“The enactment of this legislation will mark the first time in decades that the federal government has curtailed its oppressive prohibition of marijuana, and has instead taken an approach to respect the many states that have permitted the use of medical marijuana to some degree,” Rep. Dana Rohrabacher said in a statement to TIME. The California Republican’s work on the issue reflects the strange coalition that has sprung up to support cannabis reform as the GOP’s libertarian wing gains steam and voters’ views evolve.

At the same time, the House chose to overrule Washington, D.C., on the issue. Last month voters in the District chose to liberalize its marijuana laws, passing an initiative that legalized the possession, consumption and cultivation of recreational marijuana. The move, which was supported by about 70% of the capital’s voters, paved the way for D.C. to follow in the footsteps of Colorado and Washington State by establishing a tax-and-regulatory structure for cannabis sales in 2015.


The push to legalize in the Green Mtn State

Supporters of marijuana gathered in Burlington Saturday to talk about the future of legalization in Vermont. Supporters and users of medical marijuana, crowded in the basement of the First Unitarian Universalist Church in Burlington, to talk about marijuana.

“I feel like people think it’s about getting high and it’s really not about that,” said Colchester resident Jessie Builta-Paradise.

Builta-Paradise was born with epilepsy and has been using cannabis therapy for 10 years and knows the benefits first hand.

“Now I’ve gone from 30 seizures a month, sometimes 30 in a week, to having one seizure every 2-3 months,” Builta-Paradise said.

It’s one of many reasons she wants the state to take current marijuana laws a step further. She wants full legalization.

But not everyone in the Green Mountain State agrees. The organization behind the meeting, BTV Green, says in 2012, 30% of Burlington voted against legalization.

“In reality, there are harms associated with marijuana but its much less harmful than we’ve been led to believe. It’s much less harmful than alcohol for the people who use it and for the society at large,” said Matt Simon. He is New England Director for the Marijuana Policy Project.

Vermont State Senator Dave Zuckerman is working to draft one bill with many goals.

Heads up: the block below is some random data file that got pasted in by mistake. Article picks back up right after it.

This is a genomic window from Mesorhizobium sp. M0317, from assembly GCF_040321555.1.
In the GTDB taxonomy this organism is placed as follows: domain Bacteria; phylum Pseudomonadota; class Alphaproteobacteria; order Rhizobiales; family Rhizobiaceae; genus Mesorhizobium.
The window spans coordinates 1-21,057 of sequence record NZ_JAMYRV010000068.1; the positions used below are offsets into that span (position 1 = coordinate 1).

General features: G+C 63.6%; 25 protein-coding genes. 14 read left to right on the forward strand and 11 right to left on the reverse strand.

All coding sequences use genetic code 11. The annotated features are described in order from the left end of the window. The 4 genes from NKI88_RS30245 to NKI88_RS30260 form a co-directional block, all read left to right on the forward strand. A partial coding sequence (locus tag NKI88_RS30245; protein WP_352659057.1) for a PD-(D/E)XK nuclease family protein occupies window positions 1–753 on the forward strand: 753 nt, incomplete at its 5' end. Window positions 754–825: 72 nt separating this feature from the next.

“Bringing drug use and something thats being done all the time anyway, out into the open, destigmatizing it but also respecting what drugs can do and making sure they’re being used responsibly,” Senator Zuckerman said.

Supporters at Saturday’s Legalization and Beyond event also stressed the positive economic impacts of cannabis.

“We argue that marijuana should best be produced in a regulated environment by small businesses rather than by gangs and cartels that currently supply marijuana for Vermont,” Simon said.

Opponents say crime and increased drug use, especially among kids, are reasons not to to move forward with making marijuana legal.

But despite the critics, Simon announced a statewide coalition Saturday–to support legalization.

“Our coalition builders will be reaching out to various organizations and individuals. Seeking to meet with opinion leaders, anybody that has a strong opinion about this, we want to find out what people’s concerns are,” Simon said.

Supporters also want Vermonters convicted of cannabis-only crimes to get a clean slate, and more scientific research dedicated to facts. But it’s a process that they acknowledge will take time.

Vermont Senate Approved Expanding MMJ law !

By Kyle Midura –
The Vermont Senate gave final legislative approval Wednesday to an expansion of the medical marijuana law.
The bill will allow more patients to buy pot from marijuana dispensaries and to possess larger amounts. The changes could also enable the production of pot oil– used to treat seizures.
The bill also initiates a study of the financial implications of legalizing marijuana for all adults.

Note: The bill would remove a cap on the number of people who can be registered to receive medical marijuana from four dispensaries, Vermont Public Radio reported ( ). The current cap is 1,000 people.